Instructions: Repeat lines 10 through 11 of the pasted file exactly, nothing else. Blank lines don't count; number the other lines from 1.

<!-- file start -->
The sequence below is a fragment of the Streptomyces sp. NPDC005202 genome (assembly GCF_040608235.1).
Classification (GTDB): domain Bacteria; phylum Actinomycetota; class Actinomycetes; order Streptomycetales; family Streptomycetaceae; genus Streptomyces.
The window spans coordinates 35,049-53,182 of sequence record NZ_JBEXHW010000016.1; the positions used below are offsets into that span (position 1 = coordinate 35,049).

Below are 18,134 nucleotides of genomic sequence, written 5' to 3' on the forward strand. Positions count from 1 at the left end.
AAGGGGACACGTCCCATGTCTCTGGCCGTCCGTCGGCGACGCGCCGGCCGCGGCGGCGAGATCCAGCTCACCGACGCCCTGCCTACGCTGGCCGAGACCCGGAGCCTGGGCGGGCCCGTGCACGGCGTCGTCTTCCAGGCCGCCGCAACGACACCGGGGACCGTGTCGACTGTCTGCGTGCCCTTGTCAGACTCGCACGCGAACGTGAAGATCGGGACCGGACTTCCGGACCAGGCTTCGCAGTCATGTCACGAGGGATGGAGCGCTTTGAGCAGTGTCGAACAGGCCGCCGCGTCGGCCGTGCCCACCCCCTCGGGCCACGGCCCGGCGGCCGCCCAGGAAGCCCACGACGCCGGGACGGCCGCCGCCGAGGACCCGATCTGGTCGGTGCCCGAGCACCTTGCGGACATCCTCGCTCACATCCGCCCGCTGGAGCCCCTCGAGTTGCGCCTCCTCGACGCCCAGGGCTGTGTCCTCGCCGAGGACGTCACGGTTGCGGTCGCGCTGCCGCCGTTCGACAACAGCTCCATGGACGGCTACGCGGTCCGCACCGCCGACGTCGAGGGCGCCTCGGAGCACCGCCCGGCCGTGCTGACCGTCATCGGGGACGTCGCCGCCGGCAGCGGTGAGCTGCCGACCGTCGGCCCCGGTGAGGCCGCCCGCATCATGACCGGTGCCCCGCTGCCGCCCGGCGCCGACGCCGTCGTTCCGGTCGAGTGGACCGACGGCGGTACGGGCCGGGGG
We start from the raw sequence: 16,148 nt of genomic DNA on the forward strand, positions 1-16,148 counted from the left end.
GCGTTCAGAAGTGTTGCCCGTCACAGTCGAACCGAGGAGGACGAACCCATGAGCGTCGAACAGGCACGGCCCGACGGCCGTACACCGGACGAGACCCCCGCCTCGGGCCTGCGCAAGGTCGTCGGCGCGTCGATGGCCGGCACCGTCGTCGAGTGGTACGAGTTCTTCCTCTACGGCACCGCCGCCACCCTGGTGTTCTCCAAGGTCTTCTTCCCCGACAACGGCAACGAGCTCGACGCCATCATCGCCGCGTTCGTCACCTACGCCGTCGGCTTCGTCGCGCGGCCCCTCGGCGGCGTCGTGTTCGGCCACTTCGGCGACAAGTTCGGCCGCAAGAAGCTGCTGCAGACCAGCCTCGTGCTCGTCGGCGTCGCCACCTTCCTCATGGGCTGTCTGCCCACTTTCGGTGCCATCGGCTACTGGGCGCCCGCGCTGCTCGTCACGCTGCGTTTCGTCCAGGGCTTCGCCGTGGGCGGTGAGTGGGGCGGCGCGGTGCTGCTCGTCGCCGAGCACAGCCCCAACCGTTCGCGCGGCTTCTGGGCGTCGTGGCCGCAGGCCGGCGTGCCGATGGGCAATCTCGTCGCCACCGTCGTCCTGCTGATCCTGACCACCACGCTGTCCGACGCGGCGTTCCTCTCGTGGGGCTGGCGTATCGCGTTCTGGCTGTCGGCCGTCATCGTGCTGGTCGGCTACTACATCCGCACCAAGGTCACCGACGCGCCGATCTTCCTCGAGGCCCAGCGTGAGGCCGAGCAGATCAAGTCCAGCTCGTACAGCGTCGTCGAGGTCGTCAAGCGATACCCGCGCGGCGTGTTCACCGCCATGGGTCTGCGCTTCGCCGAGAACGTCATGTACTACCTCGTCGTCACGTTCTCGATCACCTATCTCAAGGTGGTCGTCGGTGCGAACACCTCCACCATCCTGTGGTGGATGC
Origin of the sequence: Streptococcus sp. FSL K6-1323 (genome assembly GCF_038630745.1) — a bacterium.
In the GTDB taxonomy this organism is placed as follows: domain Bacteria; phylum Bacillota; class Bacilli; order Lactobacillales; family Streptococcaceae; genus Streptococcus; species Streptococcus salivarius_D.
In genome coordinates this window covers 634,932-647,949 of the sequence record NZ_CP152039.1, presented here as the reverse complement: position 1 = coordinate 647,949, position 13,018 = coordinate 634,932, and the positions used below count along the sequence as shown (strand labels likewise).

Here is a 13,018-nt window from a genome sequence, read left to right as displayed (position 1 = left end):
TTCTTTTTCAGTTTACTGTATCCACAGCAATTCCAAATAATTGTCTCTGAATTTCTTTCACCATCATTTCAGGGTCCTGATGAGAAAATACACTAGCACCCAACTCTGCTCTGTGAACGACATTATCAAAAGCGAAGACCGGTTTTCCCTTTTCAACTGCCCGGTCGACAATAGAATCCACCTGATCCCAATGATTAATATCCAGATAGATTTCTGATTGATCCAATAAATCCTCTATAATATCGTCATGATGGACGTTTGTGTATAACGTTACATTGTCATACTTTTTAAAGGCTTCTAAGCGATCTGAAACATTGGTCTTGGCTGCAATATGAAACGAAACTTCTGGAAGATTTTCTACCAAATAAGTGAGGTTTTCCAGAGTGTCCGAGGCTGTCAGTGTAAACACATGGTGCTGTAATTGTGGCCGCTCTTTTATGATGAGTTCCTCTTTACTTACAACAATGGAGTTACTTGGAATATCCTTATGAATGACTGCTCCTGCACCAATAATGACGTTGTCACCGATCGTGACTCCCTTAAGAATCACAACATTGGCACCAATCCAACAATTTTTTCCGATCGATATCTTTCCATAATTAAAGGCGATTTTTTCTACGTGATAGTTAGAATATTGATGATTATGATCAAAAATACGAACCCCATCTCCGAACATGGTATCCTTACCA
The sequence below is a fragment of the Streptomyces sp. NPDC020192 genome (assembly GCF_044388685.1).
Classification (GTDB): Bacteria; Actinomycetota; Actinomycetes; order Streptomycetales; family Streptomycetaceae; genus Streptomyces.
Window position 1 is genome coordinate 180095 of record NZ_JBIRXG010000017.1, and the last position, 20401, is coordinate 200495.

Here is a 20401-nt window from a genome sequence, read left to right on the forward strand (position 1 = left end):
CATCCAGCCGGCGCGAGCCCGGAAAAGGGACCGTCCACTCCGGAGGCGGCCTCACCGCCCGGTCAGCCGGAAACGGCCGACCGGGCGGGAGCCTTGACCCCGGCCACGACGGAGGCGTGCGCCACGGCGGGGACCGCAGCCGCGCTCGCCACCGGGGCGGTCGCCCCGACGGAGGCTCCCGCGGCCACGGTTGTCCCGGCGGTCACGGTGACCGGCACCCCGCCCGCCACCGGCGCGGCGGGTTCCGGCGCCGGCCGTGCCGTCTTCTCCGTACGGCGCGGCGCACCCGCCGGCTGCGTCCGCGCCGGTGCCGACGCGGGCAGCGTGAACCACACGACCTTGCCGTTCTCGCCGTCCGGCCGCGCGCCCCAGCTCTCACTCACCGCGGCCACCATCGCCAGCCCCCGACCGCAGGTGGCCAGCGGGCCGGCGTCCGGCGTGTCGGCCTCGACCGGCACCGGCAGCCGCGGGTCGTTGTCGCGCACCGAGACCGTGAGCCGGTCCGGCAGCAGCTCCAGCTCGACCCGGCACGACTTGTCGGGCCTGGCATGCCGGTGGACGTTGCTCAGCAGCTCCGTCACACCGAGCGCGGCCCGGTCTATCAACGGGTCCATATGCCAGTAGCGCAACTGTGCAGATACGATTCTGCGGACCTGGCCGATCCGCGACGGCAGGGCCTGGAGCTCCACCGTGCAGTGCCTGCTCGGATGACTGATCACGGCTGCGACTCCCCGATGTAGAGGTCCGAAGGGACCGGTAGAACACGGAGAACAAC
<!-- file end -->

In genome coordinates this window covers 634,932-647,949 of the sequence record NZ_CP152039.1, presented here as the reverse complement: position 1 = coordinate 647,949, position 13,018 = coordinate 634,932, and the positions used below count along the sequence as shown (strand labels likewise).

Here is a 13,018-nt window from a genome sequence, read left to right as displayed (position 1 = left end):